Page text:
||Schofield Hall 218|
||Eau Claire, WI 54702-4004|
Special Education Professor
Receives State Award
MAILED: Nov. 15, 1999|
Dr. David Franks, a special education professor at the University of Wisconsin-Eau Claire, has been awarded the 1999 Wisconsin Division for Early Childhood of the Council for Exceptional Children Outstanding Service Award.
"I'm very proud of him and I think the award is well-earned," said special education department chair Dr. Vicki Snider, adding the Council for Exceptional Children is the largest and most influential professional organization in special education. "He is well respected in special education circles around the state, especially in the area of special education/early childhood."
Earning this award makes the second time in 25 years that Franks has gotten the honor.
"Getting it this second time means more to me because I have a better understanding of what we've done over the past years," said Franks, explaining that the year he first received the award, the field of special education/early childhood was just beginning.
Franks said in 1973, he came to the state of Wisconsin to develop education for children with disabilities from birth to 6 years of age.
"At that time there were no licenses for teachers in special education/early childhood and there were not any teacher education programs preparing teachers for this field," he said.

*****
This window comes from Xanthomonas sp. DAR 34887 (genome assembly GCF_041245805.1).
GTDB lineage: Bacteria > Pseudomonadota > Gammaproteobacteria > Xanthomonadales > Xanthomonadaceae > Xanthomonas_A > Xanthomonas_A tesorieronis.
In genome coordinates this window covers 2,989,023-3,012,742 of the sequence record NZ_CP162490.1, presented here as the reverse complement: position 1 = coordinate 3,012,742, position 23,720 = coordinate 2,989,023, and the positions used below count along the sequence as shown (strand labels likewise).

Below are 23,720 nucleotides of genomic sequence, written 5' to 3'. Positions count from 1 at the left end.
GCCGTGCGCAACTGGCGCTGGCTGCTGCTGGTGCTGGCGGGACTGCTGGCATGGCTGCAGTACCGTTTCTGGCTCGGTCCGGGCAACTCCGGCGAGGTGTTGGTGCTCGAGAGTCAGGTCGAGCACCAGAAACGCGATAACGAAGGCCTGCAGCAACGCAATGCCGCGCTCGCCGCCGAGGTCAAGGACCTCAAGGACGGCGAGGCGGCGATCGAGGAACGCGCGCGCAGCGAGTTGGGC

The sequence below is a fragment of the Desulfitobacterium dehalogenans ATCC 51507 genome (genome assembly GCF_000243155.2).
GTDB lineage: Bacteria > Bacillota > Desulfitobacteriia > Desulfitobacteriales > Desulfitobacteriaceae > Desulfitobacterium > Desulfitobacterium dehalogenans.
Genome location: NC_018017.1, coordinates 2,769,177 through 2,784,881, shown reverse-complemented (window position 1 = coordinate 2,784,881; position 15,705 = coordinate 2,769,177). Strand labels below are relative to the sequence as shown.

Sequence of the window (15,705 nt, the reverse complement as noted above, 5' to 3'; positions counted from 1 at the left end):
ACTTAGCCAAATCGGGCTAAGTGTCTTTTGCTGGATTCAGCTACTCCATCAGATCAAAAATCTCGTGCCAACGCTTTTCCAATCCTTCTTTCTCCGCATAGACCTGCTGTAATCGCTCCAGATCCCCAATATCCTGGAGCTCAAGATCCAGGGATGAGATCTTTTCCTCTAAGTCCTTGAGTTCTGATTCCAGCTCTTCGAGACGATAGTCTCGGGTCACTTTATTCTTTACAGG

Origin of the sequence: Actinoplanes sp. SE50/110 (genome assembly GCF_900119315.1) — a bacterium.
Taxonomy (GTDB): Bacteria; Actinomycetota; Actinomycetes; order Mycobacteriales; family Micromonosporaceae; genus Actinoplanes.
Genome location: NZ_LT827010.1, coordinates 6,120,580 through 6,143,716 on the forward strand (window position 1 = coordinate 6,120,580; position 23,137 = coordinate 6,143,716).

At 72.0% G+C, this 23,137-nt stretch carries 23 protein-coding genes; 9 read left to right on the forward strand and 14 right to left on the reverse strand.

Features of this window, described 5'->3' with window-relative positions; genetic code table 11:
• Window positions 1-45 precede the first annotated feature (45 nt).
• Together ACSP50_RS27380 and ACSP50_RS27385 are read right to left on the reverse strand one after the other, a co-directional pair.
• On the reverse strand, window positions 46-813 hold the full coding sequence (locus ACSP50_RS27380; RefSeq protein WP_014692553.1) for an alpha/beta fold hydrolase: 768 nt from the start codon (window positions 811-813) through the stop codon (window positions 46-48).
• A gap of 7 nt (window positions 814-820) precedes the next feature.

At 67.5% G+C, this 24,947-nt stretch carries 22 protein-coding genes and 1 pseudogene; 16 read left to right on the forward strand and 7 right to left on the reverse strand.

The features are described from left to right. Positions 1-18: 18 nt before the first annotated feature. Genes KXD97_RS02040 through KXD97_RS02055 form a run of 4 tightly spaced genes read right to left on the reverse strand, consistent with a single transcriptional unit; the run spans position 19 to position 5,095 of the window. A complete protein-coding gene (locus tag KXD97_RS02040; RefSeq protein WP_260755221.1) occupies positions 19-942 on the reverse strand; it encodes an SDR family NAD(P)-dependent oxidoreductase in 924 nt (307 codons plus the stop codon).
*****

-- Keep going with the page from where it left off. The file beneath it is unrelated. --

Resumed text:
Now there are seven special education/early childhood programs in the state, along with teaching certification. There also has been an increase from six special education teachers to 1,000.
"When I receive an award like this I feel I'm not being recognized so much for what I've done, but rather for what my colleagues and I have done collectively," said Franks.
Arelen Wright, WDEC president, said that in addition to the many attributes and contributions Dr. Franks has made over the last 25 years, "his name is often mentioned as the father of early childhood/special education in Wisconsin."
The Council for Exceptional Children has about a dozen divisions, one of them being the Early Childhood Division. The CEC which is made up of speech pathologists, parents, administrators and teacher-educators encourages the federal and state legislatures to expand and improve services for children with disabilities from birth to 9 years of age and their families.
Janice B. Wisner
UW-Eau Claire News Bureau
Updated: Nov. 15, 1999